A wise and resilient old gentleman who used to dine every month in his club downtown—sitting at a long table covered with a white linen tablecloth and sporting silver candlesticks, and served by tuxedoed waiters—loved to regale companions with the fruits of his many years of experience. After dessert and coffee were served, he would push back from the table and light an enormous imported cigar.
“This cigar is the only indulgence of an old man,” he would say with a chuckle as he struck the wooden match against his thumbnail, and then he’d launch into one of his stories.
They usually began with a question, such as, “Did I ever tell you about the time when I was setting up factories for the Giant XYZ Corporation in the backwoods of Georgia and was compelled to teach them a little lesson in business and good manners?”
Although the stories always started out the same, no two stories were ever alike, and there would always be a wealth of wisdom through example, a veritable mother lode of remarkable instruction. And this man who was so old, so wise and so flexible had one ironclad rule for dealing with other people. This rule involved learning and growing from every experience, so the negative ones need never happen again.
He said, “If a man fools me once, I think, That’s not nice, and I remember it. If the same man fools me a second time, I think, Shame on you. If the same fellow tricks me a third time, well, I have been warned and should have changed my ways and didn’t, so I think, Shame on me.”
If you’re not changing your responses to the situations and circumstances that make up your life, you’re not being flexible, and you’re throwing away the greatest asset as an individual human being. None of us can completely control external events, but we can always control and adapt our responses. None of us can know which cards fate is going to deal out, but we can always control how we play them.
None of us can completely control external events, but we can always control and adapt our responses.
I once did a seminar for a group of oil company executives during their convention in Honolulu. While we were sitting around the conference table, one of them asked, “Mr. Rohn, you know some important people around the world. What do you think the next 10 years are going to be like?” I said, “Gentlemen, I do know the right people. I can tell you.” So they all listened very carefully. I said, “Gentlemen, based on the people I know and from the best of my own experience, I’ve concluded that in the coming 10 years, things are going to be about like they’ve always been.”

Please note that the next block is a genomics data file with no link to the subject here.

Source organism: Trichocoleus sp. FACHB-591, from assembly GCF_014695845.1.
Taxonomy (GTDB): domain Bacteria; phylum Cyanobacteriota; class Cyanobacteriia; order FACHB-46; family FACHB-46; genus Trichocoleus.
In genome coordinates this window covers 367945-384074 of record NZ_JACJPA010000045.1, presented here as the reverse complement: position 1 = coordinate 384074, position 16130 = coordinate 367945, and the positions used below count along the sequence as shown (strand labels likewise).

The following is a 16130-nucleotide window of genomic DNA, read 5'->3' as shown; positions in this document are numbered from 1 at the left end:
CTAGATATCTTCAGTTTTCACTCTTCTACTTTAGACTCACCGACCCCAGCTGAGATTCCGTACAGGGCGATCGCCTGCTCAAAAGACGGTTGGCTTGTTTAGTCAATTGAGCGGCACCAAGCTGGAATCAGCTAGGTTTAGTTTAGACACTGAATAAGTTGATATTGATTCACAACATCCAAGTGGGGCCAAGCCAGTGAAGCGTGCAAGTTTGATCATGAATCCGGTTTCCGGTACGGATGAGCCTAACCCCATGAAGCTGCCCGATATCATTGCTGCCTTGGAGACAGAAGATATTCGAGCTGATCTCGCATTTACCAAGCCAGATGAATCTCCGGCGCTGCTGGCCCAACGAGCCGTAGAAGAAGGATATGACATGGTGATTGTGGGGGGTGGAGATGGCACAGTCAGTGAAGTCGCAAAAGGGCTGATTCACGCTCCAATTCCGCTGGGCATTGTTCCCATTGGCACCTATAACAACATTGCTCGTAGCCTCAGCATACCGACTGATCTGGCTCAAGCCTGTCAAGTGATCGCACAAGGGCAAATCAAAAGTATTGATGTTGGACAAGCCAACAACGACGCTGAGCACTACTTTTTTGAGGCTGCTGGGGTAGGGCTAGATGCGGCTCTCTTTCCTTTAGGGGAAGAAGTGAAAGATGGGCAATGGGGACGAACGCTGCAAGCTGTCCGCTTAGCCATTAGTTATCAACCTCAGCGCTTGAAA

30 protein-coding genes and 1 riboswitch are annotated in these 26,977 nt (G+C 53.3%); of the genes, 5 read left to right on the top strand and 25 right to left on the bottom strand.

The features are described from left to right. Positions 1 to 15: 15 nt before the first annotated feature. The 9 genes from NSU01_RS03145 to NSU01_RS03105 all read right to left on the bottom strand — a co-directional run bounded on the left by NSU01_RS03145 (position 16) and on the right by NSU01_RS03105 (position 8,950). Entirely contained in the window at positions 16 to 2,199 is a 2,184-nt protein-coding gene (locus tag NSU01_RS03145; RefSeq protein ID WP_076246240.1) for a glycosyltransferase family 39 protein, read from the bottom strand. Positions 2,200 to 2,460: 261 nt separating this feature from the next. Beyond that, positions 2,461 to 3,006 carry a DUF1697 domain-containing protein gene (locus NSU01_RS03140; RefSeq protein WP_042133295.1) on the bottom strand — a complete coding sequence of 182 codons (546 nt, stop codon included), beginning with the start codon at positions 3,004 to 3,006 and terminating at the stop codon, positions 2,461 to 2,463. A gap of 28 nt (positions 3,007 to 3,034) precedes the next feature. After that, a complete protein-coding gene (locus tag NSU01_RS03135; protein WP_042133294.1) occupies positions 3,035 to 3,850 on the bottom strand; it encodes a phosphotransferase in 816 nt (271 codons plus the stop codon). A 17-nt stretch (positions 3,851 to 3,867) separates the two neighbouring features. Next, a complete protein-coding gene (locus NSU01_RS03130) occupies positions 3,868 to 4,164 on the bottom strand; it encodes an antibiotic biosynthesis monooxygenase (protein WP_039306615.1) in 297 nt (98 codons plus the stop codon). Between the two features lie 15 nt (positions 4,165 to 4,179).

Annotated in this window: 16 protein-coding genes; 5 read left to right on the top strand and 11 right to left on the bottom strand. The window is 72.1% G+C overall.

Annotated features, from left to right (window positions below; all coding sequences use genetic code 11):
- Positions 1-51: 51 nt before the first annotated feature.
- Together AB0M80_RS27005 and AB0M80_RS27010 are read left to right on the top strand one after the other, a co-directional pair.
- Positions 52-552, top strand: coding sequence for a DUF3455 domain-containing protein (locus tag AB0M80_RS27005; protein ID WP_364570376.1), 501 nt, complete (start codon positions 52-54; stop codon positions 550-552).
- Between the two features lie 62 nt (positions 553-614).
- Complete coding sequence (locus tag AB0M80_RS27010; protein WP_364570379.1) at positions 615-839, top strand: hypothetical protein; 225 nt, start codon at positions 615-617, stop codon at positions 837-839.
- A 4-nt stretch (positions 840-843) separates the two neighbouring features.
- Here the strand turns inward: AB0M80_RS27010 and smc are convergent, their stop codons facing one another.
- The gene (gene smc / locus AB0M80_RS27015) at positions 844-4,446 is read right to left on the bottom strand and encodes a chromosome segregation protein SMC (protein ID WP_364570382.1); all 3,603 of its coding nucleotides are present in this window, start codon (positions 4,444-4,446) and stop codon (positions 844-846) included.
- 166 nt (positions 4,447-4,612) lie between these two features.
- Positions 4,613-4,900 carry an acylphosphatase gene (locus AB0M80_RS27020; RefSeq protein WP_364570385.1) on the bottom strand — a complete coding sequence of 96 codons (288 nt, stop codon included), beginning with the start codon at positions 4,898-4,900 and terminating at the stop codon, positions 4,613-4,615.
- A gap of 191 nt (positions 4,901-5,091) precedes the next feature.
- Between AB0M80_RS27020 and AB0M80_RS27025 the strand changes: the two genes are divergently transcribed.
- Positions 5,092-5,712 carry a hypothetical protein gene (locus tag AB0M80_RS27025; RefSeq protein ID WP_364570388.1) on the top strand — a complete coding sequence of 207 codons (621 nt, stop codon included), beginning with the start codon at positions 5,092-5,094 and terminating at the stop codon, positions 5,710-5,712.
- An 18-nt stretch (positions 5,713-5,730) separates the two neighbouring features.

I said that to make a point, but also because it’s accurate. Things are going to be about like they’ve always been. The tide comes in, and then what? It goes out. That’s been the case for 6,000 years of recorded history, and probably long before that, so it’s not likely to change.
It gets light and then what? It turns dark. For 6,000 years. We are not to be startled by that now. If the sun goes down and someone says, “What happened?” he must have just gotten here, I guess. It always goes down about this time of day.
In rotation, the next season after fall is winter. And pray tell, how often does winter follow fall? Every time, without fail, for 6,000 years that we know of. Of course, some winters are long and some are short, some are difficult and some are easy, but they always come right after fall. That isn’t going to change.
Sometimes you can figure it out, sometimes there’s no way to figure it out. Sometimes it goes well, sometimes it gets in a knot. Sometimes it sails along, sometimes it goes in reverse. That’s not going to change. That last 6,000 years read like this: opportunity mixed with difficulty. It isn’t going to change.
Someone says, “Well, then, how will my life change?” And the answer is: When you change.
Whether I’m talking to high school kids or business executives, my message is always the same. The only way it gets better for you is when you get better. Better is not something you wish for; better is something you become.
Adapted from Leading an Inspired Life
This article originally appeared on JimRohn.com and has been republished with permission.